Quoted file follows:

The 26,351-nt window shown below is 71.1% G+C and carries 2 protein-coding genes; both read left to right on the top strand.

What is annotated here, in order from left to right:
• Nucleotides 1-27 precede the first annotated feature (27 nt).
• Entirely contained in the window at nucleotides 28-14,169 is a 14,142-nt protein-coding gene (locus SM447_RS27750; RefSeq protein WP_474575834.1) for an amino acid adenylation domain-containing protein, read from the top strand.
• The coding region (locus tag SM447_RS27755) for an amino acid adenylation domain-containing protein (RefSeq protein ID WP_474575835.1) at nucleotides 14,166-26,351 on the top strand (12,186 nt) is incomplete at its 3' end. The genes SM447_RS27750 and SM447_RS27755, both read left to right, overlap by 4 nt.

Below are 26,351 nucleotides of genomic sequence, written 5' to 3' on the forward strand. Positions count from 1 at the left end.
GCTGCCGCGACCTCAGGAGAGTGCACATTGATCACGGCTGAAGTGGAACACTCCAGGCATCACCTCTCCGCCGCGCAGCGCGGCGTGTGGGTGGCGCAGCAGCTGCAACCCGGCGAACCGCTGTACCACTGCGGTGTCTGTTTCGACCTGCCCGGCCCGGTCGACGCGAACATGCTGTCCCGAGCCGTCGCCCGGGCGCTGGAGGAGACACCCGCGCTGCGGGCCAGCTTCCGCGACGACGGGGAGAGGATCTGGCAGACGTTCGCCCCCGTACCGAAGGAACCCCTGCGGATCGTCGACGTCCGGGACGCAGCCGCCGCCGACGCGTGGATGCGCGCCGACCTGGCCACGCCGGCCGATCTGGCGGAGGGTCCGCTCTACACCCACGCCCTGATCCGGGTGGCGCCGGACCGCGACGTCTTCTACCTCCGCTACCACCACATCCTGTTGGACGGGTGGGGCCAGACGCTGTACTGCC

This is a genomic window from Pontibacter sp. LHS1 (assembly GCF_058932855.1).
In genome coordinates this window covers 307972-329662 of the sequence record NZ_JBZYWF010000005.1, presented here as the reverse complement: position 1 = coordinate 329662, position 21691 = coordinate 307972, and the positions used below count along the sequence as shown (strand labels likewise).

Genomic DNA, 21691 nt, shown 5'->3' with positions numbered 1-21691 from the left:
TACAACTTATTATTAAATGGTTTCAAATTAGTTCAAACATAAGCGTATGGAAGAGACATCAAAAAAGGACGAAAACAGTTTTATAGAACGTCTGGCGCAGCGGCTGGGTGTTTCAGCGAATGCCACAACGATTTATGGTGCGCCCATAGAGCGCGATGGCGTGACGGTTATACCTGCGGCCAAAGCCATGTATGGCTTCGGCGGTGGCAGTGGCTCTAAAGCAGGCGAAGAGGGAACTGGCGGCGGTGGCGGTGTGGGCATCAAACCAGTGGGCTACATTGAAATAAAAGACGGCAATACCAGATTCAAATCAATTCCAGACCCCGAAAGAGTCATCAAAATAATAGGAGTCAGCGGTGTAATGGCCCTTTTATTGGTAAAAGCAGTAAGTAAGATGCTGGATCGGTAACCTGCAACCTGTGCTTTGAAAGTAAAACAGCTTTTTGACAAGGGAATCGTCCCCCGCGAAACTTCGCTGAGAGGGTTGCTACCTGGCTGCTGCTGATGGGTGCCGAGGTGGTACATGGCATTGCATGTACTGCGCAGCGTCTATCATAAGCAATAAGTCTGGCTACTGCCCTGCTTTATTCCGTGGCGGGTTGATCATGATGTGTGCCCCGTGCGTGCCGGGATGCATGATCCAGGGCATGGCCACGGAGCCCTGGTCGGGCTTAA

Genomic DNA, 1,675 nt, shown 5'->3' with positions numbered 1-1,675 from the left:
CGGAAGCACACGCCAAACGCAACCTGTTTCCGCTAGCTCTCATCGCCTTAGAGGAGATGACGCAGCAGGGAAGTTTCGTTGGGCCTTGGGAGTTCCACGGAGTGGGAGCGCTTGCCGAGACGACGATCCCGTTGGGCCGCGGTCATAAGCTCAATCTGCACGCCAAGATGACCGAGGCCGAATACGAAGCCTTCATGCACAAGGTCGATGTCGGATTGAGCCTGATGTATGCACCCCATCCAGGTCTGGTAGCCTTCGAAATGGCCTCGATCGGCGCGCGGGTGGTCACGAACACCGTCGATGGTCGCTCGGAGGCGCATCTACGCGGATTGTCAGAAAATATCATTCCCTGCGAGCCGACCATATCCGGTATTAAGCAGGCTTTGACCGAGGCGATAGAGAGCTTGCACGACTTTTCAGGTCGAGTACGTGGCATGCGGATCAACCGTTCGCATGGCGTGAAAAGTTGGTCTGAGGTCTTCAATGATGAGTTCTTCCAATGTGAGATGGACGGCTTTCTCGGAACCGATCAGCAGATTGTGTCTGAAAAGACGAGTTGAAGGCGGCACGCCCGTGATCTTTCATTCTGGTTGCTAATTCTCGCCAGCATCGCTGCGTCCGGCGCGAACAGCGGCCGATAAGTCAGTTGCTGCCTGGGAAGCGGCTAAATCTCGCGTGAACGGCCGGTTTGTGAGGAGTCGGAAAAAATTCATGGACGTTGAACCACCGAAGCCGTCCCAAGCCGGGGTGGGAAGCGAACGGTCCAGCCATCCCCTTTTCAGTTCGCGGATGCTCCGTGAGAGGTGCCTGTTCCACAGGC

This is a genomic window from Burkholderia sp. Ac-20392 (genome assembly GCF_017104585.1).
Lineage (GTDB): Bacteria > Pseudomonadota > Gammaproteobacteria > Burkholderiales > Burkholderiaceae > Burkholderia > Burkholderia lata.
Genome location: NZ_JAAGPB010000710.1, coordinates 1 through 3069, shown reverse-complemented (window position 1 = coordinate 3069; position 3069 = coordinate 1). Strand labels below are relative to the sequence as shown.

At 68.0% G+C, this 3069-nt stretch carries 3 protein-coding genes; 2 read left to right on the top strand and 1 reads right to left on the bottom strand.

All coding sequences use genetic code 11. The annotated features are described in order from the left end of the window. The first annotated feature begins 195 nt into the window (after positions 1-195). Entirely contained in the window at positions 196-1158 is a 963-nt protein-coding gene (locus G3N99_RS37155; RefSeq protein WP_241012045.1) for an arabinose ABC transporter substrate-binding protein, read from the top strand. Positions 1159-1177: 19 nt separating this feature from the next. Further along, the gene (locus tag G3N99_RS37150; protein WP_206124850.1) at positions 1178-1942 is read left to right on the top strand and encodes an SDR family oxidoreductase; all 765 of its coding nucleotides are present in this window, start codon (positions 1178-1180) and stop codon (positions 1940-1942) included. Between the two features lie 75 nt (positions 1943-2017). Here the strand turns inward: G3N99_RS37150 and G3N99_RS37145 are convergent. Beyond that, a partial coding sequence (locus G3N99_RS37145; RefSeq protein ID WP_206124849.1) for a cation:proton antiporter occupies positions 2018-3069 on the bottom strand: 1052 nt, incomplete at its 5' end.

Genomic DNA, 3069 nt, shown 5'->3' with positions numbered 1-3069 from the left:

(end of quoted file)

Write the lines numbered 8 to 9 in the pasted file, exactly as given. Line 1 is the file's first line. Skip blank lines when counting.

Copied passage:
This is a genomic window from Pontibacter sp. LHS1 (assembly GCF_058932855.1).
In genome coordinates this window covers 307972-329662 of the sequence record NZ_JBZYWF010000005.1, presented here as the reverse complement: position 1 = coordinate 329662, position 21691 = coordinate 307972, and the positions used below count along the sequence as shown (strand labels likewise).